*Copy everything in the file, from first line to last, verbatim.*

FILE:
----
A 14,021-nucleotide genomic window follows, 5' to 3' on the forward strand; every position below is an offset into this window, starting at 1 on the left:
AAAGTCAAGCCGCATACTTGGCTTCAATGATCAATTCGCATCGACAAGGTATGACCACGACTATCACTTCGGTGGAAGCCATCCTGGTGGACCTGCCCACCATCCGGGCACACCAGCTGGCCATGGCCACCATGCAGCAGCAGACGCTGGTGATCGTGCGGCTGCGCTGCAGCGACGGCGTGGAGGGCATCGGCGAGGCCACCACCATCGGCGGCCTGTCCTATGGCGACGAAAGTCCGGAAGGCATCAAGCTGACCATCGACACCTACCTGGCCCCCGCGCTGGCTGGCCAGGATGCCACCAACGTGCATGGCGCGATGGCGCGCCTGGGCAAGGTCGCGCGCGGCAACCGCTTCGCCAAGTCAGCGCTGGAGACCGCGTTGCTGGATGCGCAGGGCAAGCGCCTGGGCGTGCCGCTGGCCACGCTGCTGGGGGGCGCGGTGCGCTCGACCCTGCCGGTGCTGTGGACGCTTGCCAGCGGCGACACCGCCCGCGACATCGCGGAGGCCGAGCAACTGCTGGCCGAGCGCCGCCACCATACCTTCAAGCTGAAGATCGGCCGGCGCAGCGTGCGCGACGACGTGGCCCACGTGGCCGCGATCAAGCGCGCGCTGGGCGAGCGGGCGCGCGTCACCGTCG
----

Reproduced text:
A 14,021-nucleotide genomic window follows, 5' to 3' on the forward strand; every position below is an offset into this window, starting at 1 on the left:
AAAGTCAAGCCGCATACTTGGCTTCAATGATCAATTCGCATCGACAAGGTATGACCACGACTATCACTTCGGTGGAAGCCATCCTGGTGGACCTGCCCACCATCCGGGCACACCAGCTGGCCATGGCCACCATGCAGCAGCAGACGCTGGTGATCGTGCGGCTGCGCTGCAGCGACGGCGTGGAGGGCATCGGCGAGGCCACCACCATCGGCGGCCTGTCCTATGGCGACGAAAGTCCGGAAGGCATCAAGCTGACCATCGACACCTACCTGGCCCCCGCGCTGGCTGGCCAGGATGCCACCAACGTGCATGGCGCGATGGCGCGCCTGGGCAAGGTCGCGCGCGGCAACCGCTTCGCCAAGTCAGCGCTGGAGACCGCGTTGCTGGATGCGCAGGGCAAGCGCCTGGGCGTGCCGCTGGCCACGCTGCTGGGGGGCGCGGTGCGCTCGACCCTGCCGGTGCTGTGGACGCTTGCCAGCGGCGACACCGCCCGCGACATCGCGGAGGCCGAGCAACTGCTGGCCGAGCGCCGCCACCATACCTTCAAGCTGAAGATCGGCCGGCGCAGCGTGCGCGACGACGTGGCCCACGTGGCCGCGATCAAGCGCGCGCTGGGCGAGCGGGCGCGCGTCACCGTCG